Any set has begin and end, but the Lucky Dragons played that down in a New York appearance last Saturday; they switched on some recorded sounds as the audience was taking seats, and demonstrated their equipment and chatted after the music’s long, slow fadeout. The structure suits the group’s hippie philosophy that doesn’t assign prominence to any musical moments, but treats all sounds (and people) equally. They also tried to erase borders between performer and audience by encouraging listeners to be mobile, approach the instruments, and improvise, although the narrow length of The Stone, crammed with folding chairs, made it tough for anyone past the two front rows to join in. Lucky Dragons stalwarts Luke Fishbeck and Sarah Andersen were joined by drummer Ches Smith and guitarist Grey Gersten, the curator of The Stone’s program this month.
Once everyone was settled in place, Smith and Gersten entered lightly, playing inside the framework of the electronic pulse already hovering in the venue. Gersten struck and dampened his instrument’s strings percussively, rather than playing melodies. Over time the drums and guitar settled into a hazy backdrop for electronic, pentatonic glissandos emanating from Fishbeck and Andersen’s hacked instruments. Later on they handed audience members a short-circuited wire—wrapped in a colorful knit cozy for safety—that played triadic chords when touched, varying volume according to intensity of squeezes and the amount of grounding (Fader recorded a demonstration of it). The accidental harmonies of that cord, like most of the sonorities in the Lucky Dragons’ music, seems to skip across the overtone series, as if the electronic tool is just picking up the natural vibrations hanging in the air. It could be the signature instrument in their wired drum circle ...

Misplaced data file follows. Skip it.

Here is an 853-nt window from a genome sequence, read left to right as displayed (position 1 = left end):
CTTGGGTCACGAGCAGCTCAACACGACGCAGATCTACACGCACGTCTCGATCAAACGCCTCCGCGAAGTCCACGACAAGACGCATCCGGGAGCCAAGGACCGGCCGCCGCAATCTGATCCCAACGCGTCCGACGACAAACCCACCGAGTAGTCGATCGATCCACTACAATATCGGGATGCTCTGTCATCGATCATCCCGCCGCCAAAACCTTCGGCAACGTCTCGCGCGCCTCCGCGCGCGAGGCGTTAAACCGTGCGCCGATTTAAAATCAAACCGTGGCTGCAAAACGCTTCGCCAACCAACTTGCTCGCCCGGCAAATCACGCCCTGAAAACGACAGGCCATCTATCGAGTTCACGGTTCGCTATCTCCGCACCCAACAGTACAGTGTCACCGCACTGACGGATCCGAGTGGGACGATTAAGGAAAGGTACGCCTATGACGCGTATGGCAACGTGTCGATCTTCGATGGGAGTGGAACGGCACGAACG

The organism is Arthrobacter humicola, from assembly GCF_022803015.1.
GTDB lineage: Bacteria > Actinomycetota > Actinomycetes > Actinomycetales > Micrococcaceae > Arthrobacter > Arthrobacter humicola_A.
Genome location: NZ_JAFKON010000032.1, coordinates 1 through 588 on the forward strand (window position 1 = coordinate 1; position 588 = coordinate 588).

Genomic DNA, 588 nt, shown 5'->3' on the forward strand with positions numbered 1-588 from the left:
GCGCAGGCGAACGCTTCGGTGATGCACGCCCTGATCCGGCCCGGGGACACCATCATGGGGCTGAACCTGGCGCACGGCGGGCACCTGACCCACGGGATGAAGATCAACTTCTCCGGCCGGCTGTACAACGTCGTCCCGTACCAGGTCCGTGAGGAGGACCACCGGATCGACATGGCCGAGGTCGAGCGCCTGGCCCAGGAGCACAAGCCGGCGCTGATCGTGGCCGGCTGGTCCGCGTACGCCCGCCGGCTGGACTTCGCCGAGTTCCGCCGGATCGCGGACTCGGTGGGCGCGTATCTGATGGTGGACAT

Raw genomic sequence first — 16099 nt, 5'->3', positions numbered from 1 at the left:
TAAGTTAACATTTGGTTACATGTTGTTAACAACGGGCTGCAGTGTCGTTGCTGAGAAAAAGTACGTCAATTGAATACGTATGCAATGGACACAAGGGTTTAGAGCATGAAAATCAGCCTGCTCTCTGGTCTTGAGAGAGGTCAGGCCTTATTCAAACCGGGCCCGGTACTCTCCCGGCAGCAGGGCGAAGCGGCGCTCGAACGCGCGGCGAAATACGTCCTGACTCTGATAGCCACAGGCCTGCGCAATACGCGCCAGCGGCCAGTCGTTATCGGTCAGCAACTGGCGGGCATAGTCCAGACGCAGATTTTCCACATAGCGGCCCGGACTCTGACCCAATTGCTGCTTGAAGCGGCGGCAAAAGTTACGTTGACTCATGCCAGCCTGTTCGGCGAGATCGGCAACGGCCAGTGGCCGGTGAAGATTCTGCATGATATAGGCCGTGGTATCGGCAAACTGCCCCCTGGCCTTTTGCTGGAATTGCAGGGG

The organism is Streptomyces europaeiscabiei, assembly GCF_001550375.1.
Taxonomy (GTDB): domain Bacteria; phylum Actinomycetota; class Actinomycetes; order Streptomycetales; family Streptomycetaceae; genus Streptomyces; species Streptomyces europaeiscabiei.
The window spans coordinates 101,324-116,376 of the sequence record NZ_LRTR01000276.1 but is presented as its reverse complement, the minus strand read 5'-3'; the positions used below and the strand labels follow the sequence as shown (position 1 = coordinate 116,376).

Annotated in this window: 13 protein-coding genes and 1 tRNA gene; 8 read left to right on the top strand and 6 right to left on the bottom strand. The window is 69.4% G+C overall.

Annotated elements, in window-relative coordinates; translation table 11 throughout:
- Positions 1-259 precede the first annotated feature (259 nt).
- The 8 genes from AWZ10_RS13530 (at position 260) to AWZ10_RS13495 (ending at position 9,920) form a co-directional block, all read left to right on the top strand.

Our sister institution, the New Museum, will jump start a new residency for performance, RE:NEW RE:PLAY, tonight. The month long residencies allow invited artists to workshop works-in-progress at the New Museum's theater every Thursday at 7pm. Singer and composer Nick Hallett is the program's inaugural resident, and over the course of the next four weeks he will stage performances that connect the human voice to multimedia ritual in a series entitled "VOICE + LIGHT SYSTEMS". In collaboration with Brock Monroe, each performance will be set in an environment illuminated using interdisciplinary techniques taken from psychedelic lightshows and structuralist film. This evening Hallett will sing selections from Meredith Monk’s "Our Lady of Late", a cycle for solo voice and wineglass, written in 1972 and rendered as a concert piece by the composer a year later. (See the above video for a preview.) Hallett will be joined by Peter Sciscioli and Emily Eagen of The M6, who will sing duets from Monk's "Facing North Suite", as well as Miguel Frasconi, who will play glass percussion solos. Upcoming scheduled performances in Hallett's residency include Karlheinz Stockhausen’s Stimmung (May 14), a premiere of a new work from an opera-in-progress Whispering Exercises (May 21), and an "audiovisual travelogue, a tribute band" Auroville (May 28). Not to be missed!